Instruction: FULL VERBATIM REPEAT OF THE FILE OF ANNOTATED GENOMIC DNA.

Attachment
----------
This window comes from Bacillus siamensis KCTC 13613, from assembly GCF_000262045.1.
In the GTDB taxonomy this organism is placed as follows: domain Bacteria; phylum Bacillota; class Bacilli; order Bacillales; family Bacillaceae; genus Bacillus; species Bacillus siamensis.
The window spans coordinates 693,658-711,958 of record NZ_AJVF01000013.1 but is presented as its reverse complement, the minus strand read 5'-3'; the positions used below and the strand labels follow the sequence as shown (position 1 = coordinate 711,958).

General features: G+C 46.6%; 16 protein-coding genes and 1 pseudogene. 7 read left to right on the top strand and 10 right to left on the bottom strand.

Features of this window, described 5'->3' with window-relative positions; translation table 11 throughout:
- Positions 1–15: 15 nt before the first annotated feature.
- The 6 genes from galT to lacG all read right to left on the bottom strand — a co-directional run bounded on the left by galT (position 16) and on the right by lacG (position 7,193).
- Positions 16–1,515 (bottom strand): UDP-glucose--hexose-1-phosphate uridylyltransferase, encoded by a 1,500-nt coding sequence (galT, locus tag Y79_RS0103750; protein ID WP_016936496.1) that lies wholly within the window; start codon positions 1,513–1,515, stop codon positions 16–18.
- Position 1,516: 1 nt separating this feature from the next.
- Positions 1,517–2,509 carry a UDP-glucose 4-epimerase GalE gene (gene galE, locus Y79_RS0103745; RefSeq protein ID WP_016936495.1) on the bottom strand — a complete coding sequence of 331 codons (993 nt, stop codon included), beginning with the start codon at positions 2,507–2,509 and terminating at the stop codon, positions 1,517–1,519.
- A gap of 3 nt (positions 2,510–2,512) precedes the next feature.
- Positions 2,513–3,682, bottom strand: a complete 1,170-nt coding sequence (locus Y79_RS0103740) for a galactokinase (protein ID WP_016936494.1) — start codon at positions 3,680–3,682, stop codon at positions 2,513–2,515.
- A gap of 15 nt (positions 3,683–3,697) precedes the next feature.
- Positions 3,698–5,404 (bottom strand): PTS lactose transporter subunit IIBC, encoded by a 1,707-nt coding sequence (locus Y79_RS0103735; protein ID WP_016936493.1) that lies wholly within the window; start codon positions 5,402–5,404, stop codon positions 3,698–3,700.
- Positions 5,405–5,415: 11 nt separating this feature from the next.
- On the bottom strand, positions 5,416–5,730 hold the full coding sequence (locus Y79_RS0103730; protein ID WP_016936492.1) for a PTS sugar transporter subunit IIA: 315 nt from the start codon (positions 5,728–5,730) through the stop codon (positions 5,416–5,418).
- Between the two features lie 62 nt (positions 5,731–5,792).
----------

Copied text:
This window comes from Bacillus siamensis KCTC 13613, from assembly GCF_000262045.1.
In the GTDB taxonomy this organism is placed as follows: domain Bacteria; phylum Bacillota; class Bacilli; order Bacillales; family Bacillaceae; genus Bacillus; species Bacillus siamensis.
The window spans coordinates 693,658-711,958 of record NZ_AJVF01000013.1 but is presented as its reverse complement, the minus strand read 5'-3'; the positions used below and the strand labels follow the sequence as shown (position 1 = coordinate 711,958).

General features: G+C 46.6%; 16 protein-coding genes and 1 pseudogene. 7 read left to right on the top strand and 10 right to left on the bottom strand.

Features of this window, described 5'->3' with window-relative positions; translation table 11 throughout:
- Positions 1–15: 15 nt before the first annotated feature.
- The 6 genes from galT to lacG all read right to left on the bottom strand — a co-directional run bounded on the left by galT (position 16) and on the right by lacG (position 7,193).
- Positions 16–1,515 (bottom strand): UDP-glucose--hexose-1-phosphate uridylyltransferase, encoded by a 1,500-nt coding sequence (galT, locus tag Y79_RS0103750; protein ID WP_016936496.1) that lies wholly within the window; start codon positions 1,513–1,515, stop codon positions 16–18.
- Position 1,516: 1 nt separating this feature from the next.
- Positions 1,517–2,509 carry a UDP-glucose 4-epimerase GalE gene (gene galE, locus Y79_RS0103745; RefSeq protein ID WP_016936495.1) on the bottom strand — a complete coding sequence of 331 codons (993 nt, stop codon included), beginning with the start codon at positions 2,507–2,509 and terminating at the stop codon, positions 1,517–1,519.
- A gap of 3 nt (positions 2,510–2,512) precedes the next feature.
- Positions 2,513–3,682, bottom strand: a complete 1,170-nt coding sequence (locus Y79_RS0103740) for a galactokinase (protein ID WP_016936494.1) — start codon at positions 3,680–3,682, stop codon at positions 2,513–2,515.
- A gap of 15 nt (positions 3,683–3,697) precedes the next feature.
- Positions 3,698–5,404 (bottom strand): PTS lactose transporter subunit IIBC, encoded by a 1,707-nt coding sequence (locus Y79_RS0103735; protein ID WP_016936493.1) that lies wholly within the window; start codon positions 5,402–5,404, stop codon positions 3,698–3,700.
- Positions 5,405–5,415: 11 nt separating this feature from the next.
- On the bottom strand, positions 5,416–5,730 hold the full coding sequence (locus Y79_RS0103730; protein ID WP_016936492.1) for a PTS sugar transporter subunit IIA: 315 nt from the start codon (positions 5,728–5,730) through the stop codon (positions 5,416–5,418).
- Between the two features lie 62 nt (positions 5,731–5,792).